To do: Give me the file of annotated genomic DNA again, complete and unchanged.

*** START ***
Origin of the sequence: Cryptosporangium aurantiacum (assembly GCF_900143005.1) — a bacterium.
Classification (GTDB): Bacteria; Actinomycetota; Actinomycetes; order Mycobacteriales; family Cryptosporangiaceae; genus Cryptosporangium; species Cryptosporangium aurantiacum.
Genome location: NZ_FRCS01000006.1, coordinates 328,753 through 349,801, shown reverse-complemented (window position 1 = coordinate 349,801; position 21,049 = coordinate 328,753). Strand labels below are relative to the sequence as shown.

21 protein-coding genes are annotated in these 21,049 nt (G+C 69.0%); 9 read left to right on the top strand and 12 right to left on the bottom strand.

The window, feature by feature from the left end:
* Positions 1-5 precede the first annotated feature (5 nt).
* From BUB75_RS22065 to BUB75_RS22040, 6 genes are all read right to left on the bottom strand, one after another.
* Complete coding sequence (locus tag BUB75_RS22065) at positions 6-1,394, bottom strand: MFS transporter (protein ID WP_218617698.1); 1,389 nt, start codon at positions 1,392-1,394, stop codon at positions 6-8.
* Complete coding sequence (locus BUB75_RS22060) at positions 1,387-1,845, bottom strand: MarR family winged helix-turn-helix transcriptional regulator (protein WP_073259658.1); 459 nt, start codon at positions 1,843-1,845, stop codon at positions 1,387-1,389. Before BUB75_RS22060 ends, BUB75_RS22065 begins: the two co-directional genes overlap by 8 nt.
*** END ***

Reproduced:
Origin of the sequence: Cryptosporangium aurantiacum (assembly GCF_900143005.1) — a bacterium.
Classification (GTDB): Bacteria; Actinomycetota; Actinomycetes; order Mycobacteriales; family Cryptosporangiaceae; genus Cryptosporangium; species Cryptosporangium aurantiacum.
Genome location: NZ_FRCS01000006.1, coordinates 328,753 through 349,801, shown reverse-complemented (window position 1 = coordinate 349,801; position 21,049 = coordinate 328,753). Strand labels below are relative to the sequence as shown.

21 protein-coding genes are annotated in these 21,049 nt (G+C 69.0%); 9 read left to right on the top strand and 12 right to left on the bottom strand.

The window, feature by feature from the left end:
* Positions 1-5 precede the first annotated feature (5 nt).
* From BUB75_RS22065 to BUB75_RS22040, 6 genes are all read right to left on the bottom strand, one after another.
* Complete coding sequence (locus tag BUB75_RS22065) at positions 6-1,394, bottom strand: MFS transporter (protein ID WP_218617698.1); 1,389 nt, start codon at positions 1,392-1,394, stop codon at positions 6-8.
* Complete coding sequence (locus BUB75_RS22060) at positions 1,387-1,845, bottom strand: MarR family winged helix-turn-helix transcriptional regulator (protein WP_073259658.1); 459 nt, start codon at positions 1,843-1,845, stop codon at positions 1,387-1,389. Before BUB75_RS22060 ends, BUB75_RS22065 begins: the two co-directional genes overlap by 8 nt.